For cannons you need more advanced techs and also saltpeter. I'm not sure that the bombardment power of earlier artillery is worth the expenditure in terms of both production cost and upkeep, but then I'll happily admit that my view of artillery has been warped in the last few years by the unmatched power of human-operated artillery in the EFZI scenari.
We are talking about different things.
Bombardments units of course help in defending and offense.
What I mean with 'defensive' bombardment is the ability of a few units to fire a round first when attacked. But they can't use this in an offensive capacity. They have bombard strength, but they don't have any range - so they'll only use it defensively.
Actually we are not. Trebuchets give defensive bombardment just as longbowmen. The difference is just the bombardement value. Longbowmen have 2, trebuchets have 6.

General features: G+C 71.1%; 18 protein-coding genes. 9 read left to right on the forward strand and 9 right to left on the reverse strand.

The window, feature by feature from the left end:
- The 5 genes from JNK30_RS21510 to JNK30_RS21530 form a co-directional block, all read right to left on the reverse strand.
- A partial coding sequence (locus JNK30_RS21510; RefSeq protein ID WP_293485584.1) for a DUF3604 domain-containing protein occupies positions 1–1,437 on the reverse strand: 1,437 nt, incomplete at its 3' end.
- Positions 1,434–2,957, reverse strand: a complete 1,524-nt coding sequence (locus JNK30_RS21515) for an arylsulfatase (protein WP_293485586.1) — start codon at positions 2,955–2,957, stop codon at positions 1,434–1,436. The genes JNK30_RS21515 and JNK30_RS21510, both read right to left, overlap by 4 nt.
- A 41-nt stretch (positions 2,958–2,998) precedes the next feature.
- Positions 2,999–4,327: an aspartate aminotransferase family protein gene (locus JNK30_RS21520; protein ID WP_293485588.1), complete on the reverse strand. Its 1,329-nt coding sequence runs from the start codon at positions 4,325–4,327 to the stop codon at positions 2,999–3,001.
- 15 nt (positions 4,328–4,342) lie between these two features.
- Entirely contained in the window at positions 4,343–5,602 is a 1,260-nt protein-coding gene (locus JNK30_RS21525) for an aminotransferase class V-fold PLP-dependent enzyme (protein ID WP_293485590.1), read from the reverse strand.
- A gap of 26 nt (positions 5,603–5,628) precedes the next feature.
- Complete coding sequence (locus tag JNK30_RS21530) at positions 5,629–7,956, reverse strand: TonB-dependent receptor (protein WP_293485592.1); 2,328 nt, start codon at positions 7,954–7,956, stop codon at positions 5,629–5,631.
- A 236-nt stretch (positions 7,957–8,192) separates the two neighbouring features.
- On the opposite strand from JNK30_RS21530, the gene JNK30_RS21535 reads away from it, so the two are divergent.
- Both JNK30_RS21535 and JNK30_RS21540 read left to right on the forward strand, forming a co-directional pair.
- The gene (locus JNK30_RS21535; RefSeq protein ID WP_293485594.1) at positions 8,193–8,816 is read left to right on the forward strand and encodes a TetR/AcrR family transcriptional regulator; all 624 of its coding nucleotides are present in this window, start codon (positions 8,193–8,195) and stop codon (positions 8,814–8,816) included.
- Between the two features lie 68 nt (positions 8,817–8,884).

Say you have a stack of 2 pikes, 2 MDI, 2 Longbowmen and 2 trebuchets. This stack is attacked with many swordsmen.
The first 2 attackers are bombarded by the trebuchets before they can start their actual attack. The bombardent value of 6 is applied against the attack value of 3, probability to hit is this 6/(6+3)=2/3. With a chance of 2/3 the attacker looses a hitpoint before the battle start. Then a regular battle sword vs. pike starts. This happens again for the second swordsmen.
A third swordsman will be bombarded by the Longbowmen before they can start their actual attack. The bombardent value of 2 is applied against the attack value of 3, probability to hit is this 2/(2+3)=2/5. With a chance of 2/5 the attacker looses a hitpoint before the battle start. Then a regular battle sword vs. MDI (or pike) starts.
A fourth swordsman will be bombarded by the Longbowmen, the fifth swordsman will encounter no defensive bombardment as it applies only once per turn per unit.
Offensive bombardement is different as it requires range and it is applied against the defense value.